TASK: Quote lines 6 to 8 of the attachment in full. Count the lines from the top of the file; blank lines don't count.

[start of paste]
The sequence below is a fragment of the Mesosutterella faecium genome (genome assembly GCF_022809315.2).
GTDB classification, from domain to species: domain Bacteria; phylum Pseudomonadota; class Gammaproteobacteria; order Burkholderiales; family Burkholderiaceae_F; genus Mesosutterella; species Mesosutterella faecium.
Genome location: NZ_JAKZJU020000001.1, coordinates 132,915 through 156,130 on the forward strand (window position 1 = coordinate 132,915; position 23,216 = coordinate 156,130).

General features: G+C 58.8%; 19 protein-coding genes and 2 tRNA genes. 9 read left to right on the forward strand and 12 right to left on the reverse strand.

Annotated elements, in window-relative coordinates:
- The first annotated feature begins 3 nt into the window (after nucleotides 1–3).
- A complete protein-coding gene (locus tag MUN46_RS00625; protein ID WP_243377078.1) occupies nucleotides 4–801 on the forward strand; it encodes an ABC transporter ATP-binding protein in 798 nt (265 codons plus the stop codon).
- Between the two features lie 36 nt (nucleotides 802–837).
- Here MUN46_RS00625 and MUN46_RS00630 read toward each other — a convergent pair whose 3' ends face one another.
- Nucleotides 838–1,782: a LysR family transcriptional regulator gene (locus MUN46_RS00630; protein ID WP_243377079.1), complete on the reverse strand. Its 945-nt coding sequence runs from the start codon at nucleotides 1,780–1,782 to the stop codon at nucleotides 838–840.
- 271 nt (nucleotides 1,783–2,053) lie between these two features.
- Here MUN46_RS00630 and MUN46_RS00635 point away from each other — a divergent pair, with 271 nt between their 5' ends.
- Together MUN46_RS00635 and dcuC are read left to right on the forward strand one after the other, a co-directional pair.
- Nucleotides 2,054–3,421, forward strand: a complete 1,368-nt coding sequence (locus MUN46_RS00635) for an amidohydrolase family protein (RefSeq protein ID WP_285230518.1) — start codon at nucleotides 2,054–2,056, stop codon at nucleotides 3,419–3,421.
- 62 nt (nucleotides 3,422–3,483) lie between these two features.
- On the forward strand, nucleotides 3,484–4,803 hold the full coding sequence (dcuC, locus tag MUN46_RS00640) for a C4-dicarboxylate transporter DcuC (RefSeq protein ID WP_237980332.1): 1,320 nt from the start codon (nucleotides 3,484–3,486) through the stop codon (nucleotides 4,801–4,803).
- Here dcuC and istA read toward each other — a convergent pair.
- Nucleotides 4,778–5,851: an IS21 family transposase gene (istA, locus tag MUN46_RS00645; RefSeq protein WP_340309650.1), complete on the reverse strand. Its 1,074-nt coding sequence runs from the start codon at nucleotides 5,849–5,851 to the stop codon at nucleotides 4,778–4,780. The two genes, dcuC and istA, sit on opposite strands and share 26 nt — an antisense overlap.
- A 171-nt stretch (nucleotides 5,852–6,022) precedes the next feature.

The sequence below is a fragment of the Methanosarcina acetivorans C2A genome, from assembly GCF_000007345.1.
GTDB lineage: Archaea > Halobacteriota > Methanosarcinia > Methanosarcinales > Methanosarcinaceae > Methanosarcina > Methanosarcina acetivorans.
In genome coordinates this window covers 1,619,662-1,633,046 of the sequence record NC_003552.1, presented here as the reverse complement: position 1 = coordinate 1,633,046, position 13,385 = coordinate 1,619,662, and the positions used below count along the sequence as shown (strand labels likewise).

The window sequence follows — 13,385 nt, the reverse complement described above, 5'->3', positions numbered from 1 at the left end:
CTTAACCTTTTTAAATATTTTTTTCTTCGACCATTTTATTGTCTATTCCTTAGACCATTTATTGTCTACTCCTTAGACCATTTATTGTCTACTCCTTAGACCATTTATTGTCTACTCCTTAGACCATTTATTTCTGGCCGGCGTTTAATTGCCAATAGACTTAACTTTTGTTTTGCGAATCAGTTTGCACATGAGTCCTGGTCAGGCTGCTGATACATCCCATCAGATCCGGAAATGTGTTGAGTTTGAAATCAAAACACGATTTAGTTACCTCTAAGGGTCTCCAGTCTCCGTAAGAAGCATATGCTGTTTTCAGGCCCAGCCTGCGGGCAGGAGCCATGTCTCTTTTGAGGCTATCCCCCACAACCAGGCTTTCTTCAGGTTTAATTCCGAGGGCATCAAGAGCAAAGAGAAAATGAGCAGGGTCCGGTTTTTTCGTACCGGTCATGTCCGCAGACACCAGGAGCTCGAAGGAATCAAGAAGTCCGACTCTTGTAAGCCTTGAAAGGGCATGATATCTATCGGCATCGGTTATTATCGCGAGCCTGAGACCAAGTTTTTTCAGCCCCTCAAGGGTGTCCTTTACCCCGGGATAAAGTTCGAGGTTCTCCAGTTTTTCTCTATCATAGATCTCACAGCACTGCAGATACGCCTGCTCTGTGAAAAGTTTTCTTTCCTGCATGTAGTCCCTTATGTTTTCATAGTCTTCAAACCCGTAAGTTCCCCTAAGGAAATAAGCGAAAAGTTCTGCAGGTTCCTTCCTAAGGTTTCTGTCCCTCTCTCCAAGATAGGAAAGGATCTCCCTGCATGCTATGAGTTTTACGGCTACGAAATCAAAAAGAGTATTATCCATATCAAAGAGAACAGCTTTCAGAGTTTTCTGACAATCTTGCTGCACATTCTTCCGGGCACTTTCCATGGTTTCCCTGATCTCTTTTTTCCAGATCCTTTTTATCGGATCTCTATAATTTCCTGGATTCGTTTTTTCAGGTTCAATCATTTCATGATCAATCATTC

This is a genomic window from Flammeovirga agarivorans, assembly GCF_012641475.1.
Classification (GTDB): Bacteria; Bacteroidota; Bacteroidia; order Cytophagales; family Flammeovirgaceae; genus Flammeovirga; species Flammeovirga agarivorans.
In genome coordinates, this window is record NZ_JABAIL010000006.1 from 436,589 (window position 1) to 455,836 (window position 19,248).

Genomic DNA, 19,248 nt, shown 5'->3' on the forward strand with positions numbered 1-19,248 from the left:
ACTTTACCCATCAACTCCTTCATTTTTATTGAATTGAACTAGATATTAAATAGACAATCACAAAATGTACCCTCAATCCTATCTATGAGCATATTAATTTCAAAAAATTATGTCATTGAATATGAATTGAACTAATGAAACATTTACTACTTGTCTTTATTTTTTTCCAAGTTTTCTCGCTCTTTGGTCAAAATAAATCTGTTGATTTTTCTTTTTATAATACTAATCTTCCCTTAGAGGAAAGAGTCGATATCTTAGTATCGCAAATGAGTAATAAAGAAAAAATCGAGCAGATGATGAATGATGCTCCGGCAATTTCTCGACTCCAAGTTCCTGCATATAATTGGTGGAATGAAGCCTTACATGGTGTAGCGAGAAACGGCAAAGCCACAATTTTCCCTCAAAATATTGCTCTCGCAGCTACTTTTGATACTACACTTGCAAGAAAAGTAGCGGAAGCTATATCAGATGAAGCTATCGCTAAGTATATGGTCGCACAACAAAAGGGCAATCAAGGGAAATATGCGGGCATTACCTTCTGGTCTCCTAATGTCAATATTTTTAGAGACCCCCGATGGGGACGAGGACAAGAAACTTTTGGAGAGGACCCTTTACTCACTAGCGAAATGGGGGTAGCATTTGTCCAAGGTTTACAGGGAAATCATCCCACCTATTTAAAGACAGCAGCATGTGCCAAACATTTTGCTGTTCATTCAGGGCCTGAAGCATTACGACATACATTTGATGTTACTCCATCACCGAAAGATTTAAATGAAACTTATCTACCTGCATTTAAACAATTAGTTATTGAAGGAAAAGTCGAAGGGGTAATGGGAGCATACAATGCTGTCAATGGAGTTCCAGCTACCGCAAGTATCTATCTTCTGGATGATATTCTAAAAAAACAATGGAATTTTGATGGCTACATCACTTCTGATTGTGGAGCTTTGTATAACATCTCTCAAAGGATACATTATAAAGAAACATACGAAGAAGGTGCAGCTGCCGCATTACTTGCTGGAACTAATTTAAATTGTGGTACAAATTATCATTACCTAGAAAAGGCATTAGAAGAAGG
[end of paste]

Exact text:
- The first annotated feature begins 3 nt into the window (after nucleotides 1–3).
- A complete protein-coding gene (locus tag MUN46_RS00625; protein ID WP_243377078.1) occupies nucleotides 4–801 on the forward strand; it encodes an ABC transporter ATP-binding protein in 798 nt (265 codons plus the stop codon).
- Between the two features lie 36 nt (nucleotides 802–837).